• User asks a popular, but "bikeshed" subjective question. Even if the question is closed an hour later, they may accumulate 15 upvotes. With this system, those 15 upvotes won't matter.

Again, it will eventually be deleted, and the reputation gained will be lost. This is not a problem.

  • Downvotes are kept to the user while being closed. This deals with low-quality questions that people should get a negative reputation affect for. However, after being closed downvotes should be assigned to the community user to prevent the downward spiral affect, especially since pitty upvotes won't be able to save them.

If reputation gain is not allowed, reputation loss should not be allowed. We shouldn't be creating an unbalanced system. Further, when the question is deleted, the downvotes would be lost anyway, so there's no real point in making it hurt the user.

  • People can still upvote as a method of suggesting that a question should be reopened. The upvote just won't count for the author of the question until reopened.

This is not a problem. Once the question is deleted the reputation isn't an issue.

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2  
I thought closing just prevents new answers, not necessarily as a step to deletion. If a question is definitively answered, why not prevent close it? –  Gabe Mar 19 '11 at 4:52
    
@Gabe - An answered question can still accrue other answers. A question that is not constructive that could be argumentative, even with an accepted answer, could still accrue more argumentative answers. Hence, closing is designed to prevent those types of answers from being added, detracting from the value of the site. –  jmort253 Mar 19 '11 at 8:12
    
@jmort253: Once a question has a definitive answer, why should it be allowed to accrue more answers? If there's something to add, the one definitive answer should be edited. –  Gabe Mar 19 '11 at 12:14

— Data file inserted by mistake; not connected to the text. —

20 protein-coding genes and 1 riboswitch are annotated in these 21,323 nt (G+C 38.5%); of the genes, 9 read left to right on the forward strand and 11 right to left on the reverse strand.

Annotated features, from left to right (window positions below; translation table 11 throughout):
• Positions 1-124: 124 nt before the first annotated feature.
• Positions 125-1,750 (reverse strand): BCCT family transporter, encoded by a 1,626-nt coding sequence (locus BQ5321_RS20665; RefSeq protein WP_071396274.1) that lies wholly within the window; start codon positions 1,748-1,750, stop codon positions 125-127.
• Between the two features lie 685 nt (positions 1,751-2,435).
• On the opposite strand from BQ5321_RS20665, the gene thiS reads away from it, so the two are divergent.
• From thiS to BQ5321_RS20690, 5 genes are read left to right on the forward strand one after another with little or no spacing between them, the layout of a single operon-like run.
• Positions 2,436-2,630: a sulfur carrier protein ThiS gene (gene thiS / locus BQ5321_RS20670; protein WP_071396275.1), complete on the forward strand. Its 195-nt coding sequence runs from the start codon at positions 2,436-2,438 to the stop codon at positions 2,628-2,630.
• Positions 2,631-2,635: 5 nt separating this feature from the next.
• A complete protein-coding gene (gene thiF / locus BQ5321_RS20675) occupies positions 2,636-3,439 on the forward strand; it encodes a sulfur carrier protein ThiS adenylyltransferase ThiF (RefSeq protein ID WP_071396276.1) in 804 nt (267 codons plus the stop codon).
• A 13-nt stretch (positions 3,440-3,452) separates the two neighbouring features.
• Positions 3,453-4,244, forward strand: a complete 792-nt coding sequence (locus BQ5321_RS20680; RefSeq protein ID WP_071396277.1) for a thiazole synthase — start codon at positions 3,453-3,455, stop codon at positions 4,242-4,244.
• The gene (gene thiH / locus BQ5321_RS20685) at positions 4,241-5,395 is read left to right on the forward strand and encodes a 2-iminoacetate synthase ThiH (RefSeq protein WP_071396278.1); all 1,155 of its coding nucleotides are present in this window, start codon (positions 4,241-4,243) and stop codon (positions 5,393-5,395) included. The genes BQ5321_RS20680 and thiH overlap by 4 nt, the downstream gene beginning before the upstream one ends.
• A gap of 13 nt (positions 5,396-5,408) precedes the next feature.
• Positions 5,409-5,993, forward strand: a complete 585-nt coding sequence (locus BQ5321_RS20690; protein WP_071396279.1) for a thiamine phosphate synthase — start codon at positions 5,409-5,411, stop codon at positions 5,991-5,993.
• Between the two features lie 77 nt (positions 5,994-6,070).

@Gabe if a question doesn't belong on the site, it doesn't belong, regardless of whether it's answered or not. If we start allowing questions to remain on the site when they clearly don't belong, then people will start to post more such questions, because they're getting answers and the questions aren't getting closed and deleted. When that occurs, the signal to noise ratio drops, and then we lose experts because it's too much trouble sifting through the bad to find the good. Closing and deletion are the main method we maintain our laser sharp niche focus, and keep the S/N ratio high. –  Adam Davis Mar 19 '11 at 13:34
    
I didn't say anything about questions not belonging. There are plenty of questions that belong on the site but only need a single answer. For example, once the question "Which .NET 4.0 LINQ operators are optimized for IList?" has been definitively answered, further answers won't add anything. Additional information should be added to existing answers instead. I would see no problem closing that question. –  Gabe Mar 19 '11 at 14:30
    
Or am I wrong here, and "Protect" or "Lock" are a better fit for questions that belong but should not accrue more answers? Don't forget, closed questions aren't just deleted, they can also be migrated or merged (or both). –  Gabe Mar 19 '11 at 14:32
    
@Gabe I've edited my question. Questions should only be closed if they do not belong on the site, and if that's the case they will be deleted. I don't understand your assertion that there exist questions which should only ever have one answer, or a small set of answers. I think you may need to split that discussion out into a separate question/discussion and give examples of questions that belong, but shouldn't ever have new answers. Without good examples, though, it's not likely to gain much traction. –  Adam Davis Mar 19 '11 at 16:10
    
@Gabe It's important to note that some do not agree with me - check out meta.stackexchange.com/questions/51097/… for instance, where some believe, as you do, that some questions shouldn't be added to, but shouldn't be deleted. I think this is an issue that moderators can handle, though - it doesn't require us to remove voting from closed questions, or rep gain from such questions. –  Adam Davis Mar 19 '11 at 17:04